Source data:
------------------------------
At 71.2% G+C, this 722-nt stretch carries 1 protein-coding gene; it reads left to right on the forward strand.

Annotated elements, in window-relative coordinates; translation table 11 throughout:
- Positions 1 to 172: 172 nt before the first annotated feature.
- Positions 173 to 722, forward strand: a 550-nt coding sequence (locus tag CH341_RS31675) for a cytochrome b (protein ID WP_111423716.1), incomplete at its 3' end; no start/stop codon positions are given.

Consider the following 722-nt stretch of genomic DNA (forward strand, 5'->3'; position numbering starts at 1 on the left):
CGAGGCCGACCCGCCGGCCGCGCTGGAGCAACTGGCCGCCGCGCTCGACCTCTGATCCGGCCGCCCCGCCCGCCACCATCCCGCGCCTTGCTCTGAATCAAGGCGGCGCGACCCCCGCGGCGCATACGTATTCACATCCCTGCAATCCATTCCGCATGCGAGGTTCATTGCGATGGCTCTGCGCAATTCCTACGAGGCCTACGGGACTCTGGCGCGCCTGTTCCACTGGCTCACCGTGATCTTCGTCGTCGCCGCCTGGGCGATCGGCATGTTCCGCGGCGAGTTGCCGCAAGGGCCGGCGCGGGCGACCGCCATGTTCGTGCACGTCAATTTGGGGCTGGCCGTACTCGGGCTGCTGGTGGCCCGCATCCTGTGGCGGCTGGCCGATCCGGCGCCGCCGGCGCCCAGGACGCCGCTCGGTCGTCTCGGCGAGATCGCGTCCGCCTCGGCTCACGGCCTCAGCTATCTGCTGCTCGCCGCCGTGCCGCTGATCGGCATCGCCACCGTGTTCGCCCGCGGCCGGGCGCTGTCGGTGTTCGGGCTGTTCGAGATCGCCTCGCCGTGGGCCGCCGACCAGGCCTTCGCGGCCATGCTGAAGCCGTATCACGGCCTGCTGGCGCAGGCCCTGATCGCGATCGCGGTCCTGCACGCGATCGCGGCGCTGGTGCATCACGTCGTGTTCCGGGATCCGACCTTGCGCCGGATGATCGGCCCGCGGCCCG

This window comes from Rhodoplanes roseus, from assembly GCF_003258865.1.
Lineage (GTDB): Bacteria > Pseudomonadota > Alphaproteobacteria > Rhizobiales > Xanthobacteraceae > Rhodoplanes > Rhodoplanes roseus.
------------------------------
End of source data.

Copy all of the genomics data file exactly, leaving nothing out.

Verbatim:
At 71.2% G+C, this 722-nt stretch carries 1 protein-coding gene; it reads left to right on the forward strand.

Annotated elements, in window-relative coordinates; translation table 11 throughout:
- Positions 1 to 172: 172 nt before the first annotated feature.
- Positions 173 to 722, forward strand: a 550-nt coding sequence (locus tag CH341_RS31675) for a cytochrome b (protein ID WP_111423716.1), incomplete at its 3' end; no start/stop codon positions are given.

Consider the following 722-nt stretch of genomic DNA (forward strand, 5'->3'; position numbering starts at 1 on the left):
CGAGGCCGACCCGCCGGCCGCGCTGGAGCAACTGGCCGCCGCGCTCGACCTCTGATCCGGCCGCCCCGCCCGCCACCATCCCGCGCCTTGCTCTGAATCAAGGCGGCGCGACCCCCGCGGCGCATACGTATTCACATCCCTGCAATCCATTCCGCATGCGAGGTTCATTGCGATGGCTCTGCGCAATTCCTACGAGGCCTACGGGACTCTGGCGCGCCTGTTCCACTGGCTCACCGTGATCTTCGTCGTCGCCGCCTGGGCGATCGGCATGTTCCGCGGCGAGTTGCCGCAAGGGCCGGCGCGGGCGACCGCCATGTTCGTGCACGTCAATTTGGGGCTGGCCGTACTCGGGCTGCTGGTGGCCCGCATCCTGTGGCGGCTGGCCGATCCGGCGCCGCCGGCGCCCAGGACGCCGCTCGGTCGTCTCGGCGAGATCGCGTCCGCCTCGGCTCACGGCCTCAGCTATCTGCTGCTCGCCGCCGTGCCGCTGATCGGCATCGCCACCGTGTTCGCCCGCGGCCGGGCGCTGTCGGTGTTCGGGCTGTTCGAGATCGCCTCGCCGTGGGCCGCCGACCAGGCCTTCGCGGCCATGCTGAAGCCGTATCACGGCCTGCTGGCGCAGGCCCTGATCGCGATCGCGGTCCTGCACGCGATCGCGGCGCTGGTGCATCACGTCGTGTTCCGGGATCCGACCTTGCGCCGGATGATCGGCCCGCGGCCCG

This window comes from Rhodoplanes roseus, from assembly GCF_003258865.1.
Lineage (GTDB): Bacteria > Pseudomonadota > Alphaproteobacteria > Rhizobiales > Xanthobacteraceae > Rhodoplanes > Rhodoplanes roseus.